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A new and outlandish delivery drone concept can carry 100 pounds up to 80 miles

It uses a cargo pod as an airfoil.

By  Chris Young

The CCY-01Cyclotech

Is that a UFO?

Austria-based vertical propulsion company Cyclotech partnered with Japanese delivery firm Yamato to develop a concept for an unusual delivery drone using Cyclotech’s thrust vectoring propulsion system.

The concept aircraft, called CCY-01, flies using six of Cyclotech’s unique CycloRotors and the company says it will be capable of precision landing in confined space at the same time as handling challenging wind conditions.

Cyclotech’s cylindrical rotors spin around at high speeds while several blades alter their angle to direct thrust. The company has performed its first free flight test using its system, which allows aircraft to rapidly redirect thrust. During that flight test, it used four Cyclorotors arranged in a manner that made its aircraft look almost like a flying car with wheels instead of a traditional drone.

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FedEx testing autonomous drone delivery to cut the cargo middle mile

FedEx will begin testing autonomous cargo drone delivery with Elroy Air.

By Dashveenjit Kaur

The shipping giant wants to put the Chaparral aircraft through real-life testing by next year, within its middle-mile operations—a range of 300-500 miles. 6 April 2022 

  • The Chaparral aircraft is an eVTOL drone delivery cargo system that can autonomously pick up 300-500 pounds of cargo and air-deliver by up to 300 miles
  • The test would involve moving shipments between sortation locations
  • Both companies have worked together since 2020 with FedEx providing Elroy Air insight into its needs and preference

Just two months after Elroy Air, the company that developed the first end-to-end autonomous vertical take-off and landing (VTOL) aerial cargo system, unveiled its pre-production aircraft — the Chaparral, shipping giant FedEx Corp plans to put it through real-life testing by 2023. The autonomous cargo drone which is made to carry between 35-to-225kg of goods for delivery over a distance of up to 480km, would be tested between the perimeters of FedEx’s sortation locations.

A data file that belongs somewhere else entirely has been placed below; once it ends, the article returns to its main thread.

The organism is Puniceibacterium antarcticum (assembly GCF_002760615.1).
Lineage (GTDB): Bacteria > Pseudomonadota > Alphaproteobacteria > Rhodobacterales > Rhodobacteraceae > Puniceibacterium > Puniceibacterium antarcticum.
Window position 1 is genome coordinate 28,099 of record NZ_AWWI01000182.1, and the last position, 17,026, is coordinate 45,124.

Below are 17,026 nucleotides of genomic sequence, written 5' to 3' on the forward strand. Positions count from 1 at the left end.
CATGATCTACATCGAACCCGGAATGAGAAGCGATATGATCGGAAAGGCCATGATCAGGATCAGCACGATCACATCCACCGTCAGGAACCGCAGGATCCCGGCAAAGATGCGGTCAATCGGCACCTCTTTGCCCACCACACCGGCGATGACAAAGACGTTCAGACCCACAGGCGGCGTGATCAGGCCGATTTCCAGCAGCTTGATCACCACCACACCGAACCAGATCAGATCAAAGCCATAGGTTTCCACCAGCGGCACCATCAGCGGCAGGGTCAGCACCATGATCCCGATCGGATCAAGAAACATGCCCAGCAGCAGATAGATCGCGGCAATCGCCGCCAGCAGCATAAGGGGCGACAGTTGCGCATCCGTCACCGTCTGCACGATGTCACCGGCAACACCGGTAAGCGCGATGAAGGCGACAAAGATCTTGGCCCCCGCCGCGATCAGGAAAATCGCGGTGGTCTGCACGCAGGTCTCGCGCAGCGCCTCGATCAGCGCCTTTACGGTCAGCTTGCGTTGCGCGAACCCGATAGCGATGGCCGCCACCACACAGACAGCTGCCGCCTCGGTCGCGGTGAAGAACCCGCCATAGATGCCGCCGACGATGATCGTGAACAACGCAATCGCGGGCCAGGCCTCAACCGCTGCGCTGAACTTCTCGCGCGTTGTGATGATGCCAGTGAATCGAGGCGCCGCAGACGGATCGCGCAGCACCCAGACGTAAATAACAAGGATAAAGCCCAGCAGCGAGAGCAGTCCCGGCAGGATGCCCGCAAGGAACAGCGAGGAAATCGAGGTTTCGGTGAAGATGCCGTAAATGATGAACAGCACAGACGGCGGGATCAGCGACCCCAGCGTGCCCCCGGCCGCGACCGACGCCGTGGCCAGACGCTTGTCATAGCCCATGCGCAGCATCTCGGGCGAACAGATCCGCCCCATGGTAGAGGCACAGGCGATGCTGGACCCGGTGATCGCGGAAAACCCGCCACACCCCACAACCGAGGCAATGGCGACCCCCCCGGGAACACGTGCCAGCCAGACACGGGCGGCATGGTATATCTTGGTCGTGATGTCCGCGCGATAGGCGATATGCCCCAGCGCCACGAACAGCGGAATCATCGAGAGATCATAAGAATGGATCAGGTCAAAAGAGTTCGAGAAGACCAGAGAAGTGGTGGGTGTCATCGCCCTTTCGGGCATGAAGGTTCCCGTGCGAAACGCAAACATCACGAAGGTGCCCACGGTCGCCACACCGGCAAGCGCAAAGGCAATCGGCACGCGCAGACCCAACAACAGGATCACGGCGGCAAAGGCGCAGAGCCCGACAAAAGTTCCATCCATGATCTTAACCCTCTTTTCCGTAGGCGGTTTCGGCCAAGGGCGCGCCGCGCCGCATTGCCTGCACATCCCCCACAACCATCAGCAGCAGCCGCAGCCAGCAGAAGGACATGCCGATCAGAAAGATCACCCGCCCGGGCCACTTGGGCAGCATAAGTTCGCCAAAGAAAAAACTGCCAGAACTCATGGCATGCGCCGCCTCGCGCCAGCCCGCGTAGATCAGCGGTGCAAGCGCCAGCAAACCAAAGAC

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FedEx’s newest cargo plane is an autonomous drone

Testing out autonomous flight.

By Sasha Lekach 

FedEx is trying out a new delivery tool.

Starting next year, the delivery company is testing out an autonomous cargo drone from Bay Area aircraft startup Elroy Air. The hybrid-electric vertical take-off and landing plane (that means it doesn’t need a runaway and is more like a helicopter) will take packages between FedEx Express sorting facilities.

For now, the autonomous drone will stick with middle-mile logistics between FedEx buildings instead of dropping packages off at people’s doors or picking up from merchants. Elroy was originally focused on autonomous air taxis for passengers but now is dedicated to autonomous cargo delivery.

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World’s longest 165-mile ‘drone superhighway’ proposed in the UK

By Ishveena Singh

A UK consortium has revealed its blueprint to build the world’s largest and longest “drone superhighway,” connecting towns and cities across the nation. The 165-mile (265 km) Project Skyway is being hailed as “the most ambitious transport project proposed for the UK since the advent of the railway network in the 18th century.”

Led by Unified Traffic Management (UTM) software provider Altitude Angel, the consortium says it would initially connect the Midlands with the Southeast to cover cities such as Reading, Oxford, Milton Keynes, Cambridge, Coventry, and Rugby. In the second phase of the project, the superhighway could be extended to Southampton on the south coast and Ipswich on the east coast.

The idea is to enable businesses in these regions to develop and grow through the commercialization of new drone-based products, processes, and services. However, a decision on whether the project would receive the green light is not expected for a few weeks at least.

But that’s not stopping Richard Parker, CEO and founder at Altitude Angel, from calling the proposed drone superhighway a harbinger of the second transport revolution in Britain. Here’s Parker:

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Skyports takes off with $23 million to scale up drone services

The London-based startup will scale its drone services operations in new and existing markets, building on active operations in the U.K., Europe, and Asia drone operations markets

By Megha Paul